A Tunisian judge freed two prominent political opponents of President Kais Saied, nearly five months after they were arrested on suspicion of plotting against state security, their lawyer Monia Bouali told the Reuters news agency.
Chaima Issa and Lazhar Akremi were released on Thursday following their detention in February along with 20 other political leaders in a crackdown on the country’s opposition. Both were charged with “conspiracy against state security”.
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Issa is a leader in the Salvation Front, the main opposition coalition to Saied which has organised protests against him over the past two years. Akremi, a lawyer who served as a minister after Tunisia’s 2011 revolution, has been a prominent critical voice against Saied.
Before the judge’s verdict, dozens of prisoners’ families protested near the court in Tunis, holding up pictures of the detainees and calling for their release.
After her release from prison, Issa chanted, “Down with the coup. Down with Kais Saied”.
“The injustice against the rest of the prisoners must end … Imprisoning the dissidents will not solve Tunisia’s problems,” Issa told Reuters.
— Tarek Amara (@amara_tarek) July 13, 2023
“I paid the price, but we must continue,” she added.
The defence team for Issa and Akremi said in a statement that the investigating judge decided to “release Chaima Issa and also responded to the defence committee’s request for the release of Lazhar Akremi”.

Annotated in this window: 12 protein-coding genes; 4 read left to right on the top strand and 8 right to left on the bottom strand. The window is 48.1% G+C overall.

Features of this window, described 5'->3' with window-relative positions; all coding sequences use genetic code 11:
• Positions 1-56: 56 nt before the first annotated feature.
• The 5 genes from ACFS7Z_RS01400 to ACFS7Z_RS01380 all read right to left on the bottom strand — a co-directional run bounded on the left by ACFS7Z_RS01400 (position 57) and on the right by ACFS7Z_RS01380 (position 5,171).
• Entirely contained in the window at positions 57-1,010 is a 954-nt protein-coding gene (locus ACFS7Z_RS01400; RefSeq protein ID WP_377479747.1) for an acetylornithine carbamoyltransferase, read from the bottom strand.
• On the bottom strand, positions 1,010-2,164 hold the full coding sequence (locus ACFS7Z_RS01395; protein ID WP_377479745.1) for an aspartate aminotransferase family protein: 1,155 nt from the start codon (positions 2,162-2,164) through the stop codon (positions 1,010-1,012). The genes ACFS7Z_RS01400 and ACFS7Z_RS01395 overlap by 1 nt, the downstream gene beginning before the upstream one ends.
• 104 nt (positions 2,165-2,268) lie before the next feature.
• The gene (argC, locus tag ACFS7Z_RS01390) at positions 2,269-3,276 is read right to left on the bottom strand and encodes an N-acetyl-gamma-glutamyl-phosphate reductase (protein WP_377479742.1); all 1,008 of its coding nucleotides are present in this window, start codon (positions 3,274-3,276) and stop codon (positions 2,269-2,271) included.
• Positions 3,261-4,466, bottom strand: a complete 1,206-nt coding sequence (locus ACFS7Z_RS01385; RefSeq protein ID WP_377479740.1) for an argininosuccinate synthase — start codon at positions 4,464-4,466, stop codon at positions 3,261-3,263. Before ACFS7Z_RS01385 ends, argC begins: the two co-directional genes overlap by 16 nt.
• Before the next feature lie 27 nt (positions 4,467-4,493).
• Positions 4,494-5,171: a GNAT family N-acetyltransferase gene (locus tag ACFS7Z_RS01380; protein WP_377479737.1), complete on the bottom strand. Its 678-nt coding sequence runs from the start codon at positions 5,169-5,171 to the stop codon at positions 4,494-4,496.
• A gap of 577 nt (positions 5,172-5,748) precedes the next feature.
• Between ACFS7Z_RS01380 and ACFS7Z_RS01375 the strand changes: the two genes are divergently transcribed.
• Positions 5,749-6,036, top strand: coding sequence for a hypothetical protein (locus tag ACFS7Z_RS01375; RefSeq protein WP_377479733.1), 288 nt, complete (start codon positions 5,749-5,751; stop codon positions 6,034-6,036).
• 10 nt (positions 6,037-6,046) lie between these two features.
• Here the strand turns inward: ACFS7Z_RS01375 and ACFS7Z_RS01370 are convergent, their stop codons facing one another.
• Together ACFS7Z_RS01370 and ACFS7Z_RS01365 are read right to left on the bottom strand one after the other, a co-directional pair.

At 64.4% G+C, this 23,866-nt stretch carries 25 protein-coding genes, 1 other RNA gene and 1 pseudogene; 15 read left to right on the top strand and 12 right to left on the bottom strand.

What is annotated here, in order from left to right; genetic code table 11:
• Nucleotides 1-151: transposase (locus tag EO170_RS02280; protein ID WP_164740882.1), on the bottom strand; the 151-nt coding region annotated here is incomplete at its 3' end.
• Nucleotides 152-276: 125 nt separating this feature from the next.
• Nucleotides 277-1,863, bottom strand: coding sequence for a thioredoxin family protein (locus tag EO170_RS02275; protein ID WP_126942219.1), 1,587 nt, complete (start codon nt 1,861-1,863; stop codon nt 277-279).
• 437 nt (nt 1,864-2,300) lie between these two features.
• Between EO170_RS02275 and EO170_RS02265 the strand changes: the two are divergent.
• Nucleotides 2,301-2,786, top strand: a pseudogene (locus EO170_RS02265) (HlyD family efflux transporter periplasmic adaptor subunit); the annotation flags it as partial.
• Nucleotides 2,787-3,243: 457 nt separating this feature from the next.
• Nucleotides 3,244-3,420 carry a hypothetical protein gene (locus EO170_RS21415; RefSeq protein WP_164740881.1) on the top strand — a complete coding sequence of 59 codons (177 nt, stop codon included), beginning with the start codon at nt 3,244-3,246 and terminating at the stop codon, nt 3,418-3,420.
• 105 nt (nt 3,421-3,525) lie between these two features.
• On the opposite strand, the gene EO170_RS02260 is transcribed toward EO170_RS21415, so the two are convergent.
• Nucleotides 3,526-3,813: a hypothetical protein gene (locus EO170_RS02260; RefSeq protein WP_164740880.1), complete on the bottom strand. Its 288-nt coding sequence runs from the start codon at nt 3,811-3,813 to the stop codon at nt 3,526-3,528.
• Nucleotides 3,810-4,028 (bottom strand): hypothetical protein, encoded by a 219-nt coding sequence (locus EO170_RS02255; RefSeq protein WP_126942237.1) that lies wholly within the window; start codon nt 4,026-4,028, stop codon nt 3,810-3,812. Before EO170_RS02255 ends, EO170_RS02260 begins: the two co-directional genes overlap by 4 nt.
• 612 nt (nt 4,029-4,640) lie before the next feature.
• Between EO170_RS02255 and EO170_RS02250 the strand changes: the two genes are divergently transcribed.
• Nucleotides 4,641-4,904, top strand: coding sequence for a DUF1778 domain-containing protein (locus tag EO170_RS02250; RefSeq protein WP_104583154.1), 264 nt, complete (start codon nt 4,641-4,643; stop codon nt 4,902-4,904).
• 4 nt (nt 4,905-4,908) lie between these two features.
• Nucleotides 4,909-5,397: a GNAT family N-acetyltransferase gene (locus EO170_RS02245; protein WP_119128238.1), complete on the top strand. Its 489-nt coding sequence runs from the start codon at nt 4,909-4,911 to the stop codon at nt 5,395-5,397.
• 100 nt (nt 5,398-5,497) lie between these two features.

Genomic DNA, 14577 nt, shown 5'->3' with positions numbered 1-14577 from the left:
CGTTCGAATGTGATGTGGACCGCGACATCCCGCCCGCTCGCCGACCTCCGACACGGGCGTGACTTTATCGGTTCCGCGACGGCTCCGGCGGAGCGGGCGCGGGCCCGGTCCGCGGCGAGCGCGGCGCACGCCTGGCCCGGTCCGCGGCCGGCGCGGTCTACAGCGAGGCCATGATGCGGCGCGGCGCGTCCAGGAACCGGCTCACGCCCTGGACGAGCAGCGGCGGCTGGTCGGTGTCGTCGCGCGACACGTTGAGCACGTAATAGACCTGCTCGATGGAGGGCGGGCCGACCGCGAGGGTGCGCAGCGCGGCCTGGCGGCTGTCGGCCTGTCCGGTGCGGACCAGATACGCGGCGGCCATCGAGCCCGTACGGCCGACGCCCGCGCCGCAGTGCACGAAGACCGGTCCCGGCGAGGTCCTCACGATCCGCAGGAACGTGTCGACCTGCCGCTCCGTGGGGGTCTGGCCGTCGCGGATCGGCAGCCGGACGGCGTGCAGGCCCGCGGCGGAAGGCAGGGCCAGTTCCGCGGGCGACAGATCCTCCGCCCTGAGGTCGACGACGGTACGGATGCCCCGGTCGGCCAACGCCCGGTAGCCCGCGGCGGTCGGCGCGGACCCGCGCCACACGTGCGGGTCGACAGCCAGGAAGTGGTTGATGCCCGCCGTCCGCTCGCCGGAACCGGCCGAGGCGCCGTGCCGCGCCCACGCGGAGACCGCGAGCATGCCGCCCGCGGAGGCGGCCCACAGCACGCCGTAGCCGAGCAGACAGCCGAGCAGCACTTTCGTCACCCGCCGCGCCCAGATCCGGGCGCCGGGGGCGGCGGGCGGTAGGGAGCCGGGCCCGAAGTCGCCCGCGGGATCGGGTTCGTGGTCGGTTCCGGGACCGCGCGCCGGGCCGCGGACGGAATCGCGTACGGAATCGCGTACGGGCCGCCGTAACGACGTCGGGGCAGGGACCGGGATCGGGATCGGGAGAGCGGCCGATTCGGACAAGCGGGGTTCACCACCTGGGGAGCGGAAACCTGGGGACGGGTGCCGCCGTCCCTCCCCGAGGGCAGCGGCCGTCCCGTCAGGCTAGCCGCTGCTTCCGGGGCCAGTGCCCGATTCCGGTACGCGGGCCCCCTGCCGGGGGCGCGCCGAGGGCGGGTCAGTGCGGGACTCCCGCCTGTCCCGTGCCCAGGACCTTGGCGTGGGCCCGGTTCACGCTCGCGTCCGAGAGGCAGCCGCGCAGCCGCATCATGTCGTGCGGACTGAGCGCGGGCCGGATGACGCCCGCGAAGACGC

The appeal court judge rejected the team’s request for the release of other political opponents.
The main opposition parties have decried their leaders’ arrests as politically motivated, and rights groups have urged authorities to free the detainees.
Saied has described them as “terrorists” and traitors and says judges who free them would be abetting their alleged crimes.
Saied froze parliament and sacked the government in a dramatic July 2021 move against the sole democracy to emerge from the Arab Spring uprisings. He ruled by decree from September 2021 to March 2023, which he claimed was necessary to save the country from chaos and corruption.
His critics have dubbed the move a “coup” while human rights groups have condemned a “witch hunt” aimed at “repressing” freedom of opinion in the North African country.
In addition to the political crisis triggered by Saied’s power grab, Tunisia has been shaken by a serious financial crisis and is in search of foreign aid.
On Wednesday, European parliamentarians expressed their opposition to any “unconditional agreement” between the European Union and Tunisia, citing “the excesses” of Saied.
They called on the Tunisian authorities to “release arbitrarily imprisoned opponents, defend the rights of Tunisian citizens and support their struggle for democracy”.